Alternately known as ‘The Bird Man’ and ‘ The Father of Ornithology’, John Gould dedicated his life to producing some of the finest bird studies ever published. His output was prolific, covering more than 3000 birds from all parts of the world and constituting the most comprehensive record of bird species ever compiled. At the age of 14 Gould, whose father worked as a gardener at Kew, was apprenticed to the head gardener. He picked dandelions for Queen Charlotte’s favourite tea, and caught and stuffed birds, soon becoming proficient in the art of taxidermy. In 1824, he moved to London and a few years later, was made curator to the museum of the Zoological Society of London.
Gould’s marriage in 1829 to Elizabeth Coxen marked the beginning of his publishing career. With completely different but complimentary temperaments, they used their combined talents to produce A Century of Birds Hitherto Unfigured From the Himalaya Mountains. Works on birds were highly popular at that time, however Gould’s differed from previous ornithological publications in its use of the new printing method of lithography. Lithographic prints were taken from limestone rather than metal, and the inherent softness of the stone provided an ideal medium for the portrayal of feathers and fur. Elizabeth Gould, a talented artist, was quick to learn this new technique, and soon became adept at transferring her husband’s preliminary sketches directly onto the limestone slabs.
A Century of Birds was a great success being the most accurate series available on foreign ornithology at that time, and was followed by a string of publications Birds of Europe 1832-37, a Monograph of the Ramphastidae (Toucans) 1833-35 and a Monograph of the Trogonidae (Trogons) 1836-8 with the lithographs by Elizabeth and an impressive assembly of artists to include Edward Lear, Henry Richter, William Hart and Joseph Wolf. Gould also provided part 3 on birds for The Zoology of the Voyage of H.M.S. Beagle… the only work entirely by Mr and Mrs Gould. In 1838, the Goulds set off for Australia where Elizabeth’s brothers had emigrated to collect material for their Birds of Australia. They returned in 1840 and began publication, but within a year Elizabeth was dead at the age of 37 having given birth to her sixth child and Gould was left to complete the work on his own.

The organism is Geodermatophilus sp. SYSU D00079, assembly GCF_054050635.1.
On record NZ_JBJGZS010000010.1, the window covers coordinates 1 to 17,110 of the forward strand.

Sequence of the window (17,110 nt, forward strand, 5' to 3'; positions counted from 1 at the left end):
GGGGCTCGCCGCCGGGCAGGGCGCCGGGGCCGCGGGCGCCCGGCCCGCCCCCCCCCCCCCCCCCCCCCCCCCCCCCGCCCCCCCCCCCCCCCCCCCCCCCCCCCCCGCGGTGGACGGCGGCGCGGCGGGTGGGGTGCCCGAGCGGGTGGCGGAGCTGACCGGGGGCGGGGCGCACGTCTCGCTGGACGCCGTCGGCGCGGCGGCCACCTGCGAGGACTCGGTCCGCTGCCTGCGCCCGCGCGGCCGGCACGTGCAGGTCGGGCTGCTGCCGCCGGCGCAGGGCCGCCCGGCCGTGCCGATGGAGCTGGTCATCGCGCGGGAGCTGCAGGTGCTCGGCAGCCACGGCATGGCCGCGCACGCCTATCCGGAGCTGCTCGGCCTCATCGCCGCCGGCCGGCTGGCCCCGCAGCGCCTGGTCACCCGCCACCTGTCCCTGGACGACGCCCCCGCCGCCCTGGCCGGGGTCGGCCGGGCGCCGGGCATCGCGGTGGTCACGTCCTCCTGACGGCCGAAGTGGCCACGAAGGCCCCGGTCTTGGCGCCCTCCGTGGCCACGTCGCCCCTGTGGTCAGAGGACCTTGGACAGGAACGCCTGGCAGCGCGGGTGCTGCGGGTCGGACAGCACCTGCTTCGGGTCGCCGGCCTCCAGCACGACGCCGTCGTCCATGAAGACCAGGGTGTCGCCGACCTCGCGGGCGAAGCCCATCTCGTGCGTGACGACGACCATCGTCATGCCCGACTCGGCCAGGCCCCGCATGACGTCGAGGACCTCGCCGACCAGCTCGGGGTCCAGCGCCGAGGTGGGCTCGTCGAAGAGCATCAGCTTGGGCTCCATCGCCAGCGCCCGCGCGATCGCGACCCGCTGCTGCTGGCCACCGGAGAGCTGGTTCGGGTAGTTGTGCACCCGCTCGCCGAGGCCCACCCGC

Despite the death of his wife, Gould continued working feverishly. Between 1849 and 1861, he issued a Monograph of the Trochilidae, containing humming birds from all parts of the New World. The colouring of these was spectacular, using pure gold leaf over-painted with transparent oil colours and varnish to copy the iridescent colours of the humming-bird’s feathers. The quality of the work on humming birds was subsequently matched by The Birds of Great Britain 1862-73, notable for the liveliness of the compositions and delightful depiction of young species. Gould died in 1881 leaving numerous projects unfinished but his body of work remains unrivalled in its comprehensiveness and beauty.
Below are examples from this collection. Please click on an image to see it in high-resolution with details of the work itself. For the full list of original antique Gould lithographs available, please do contact us.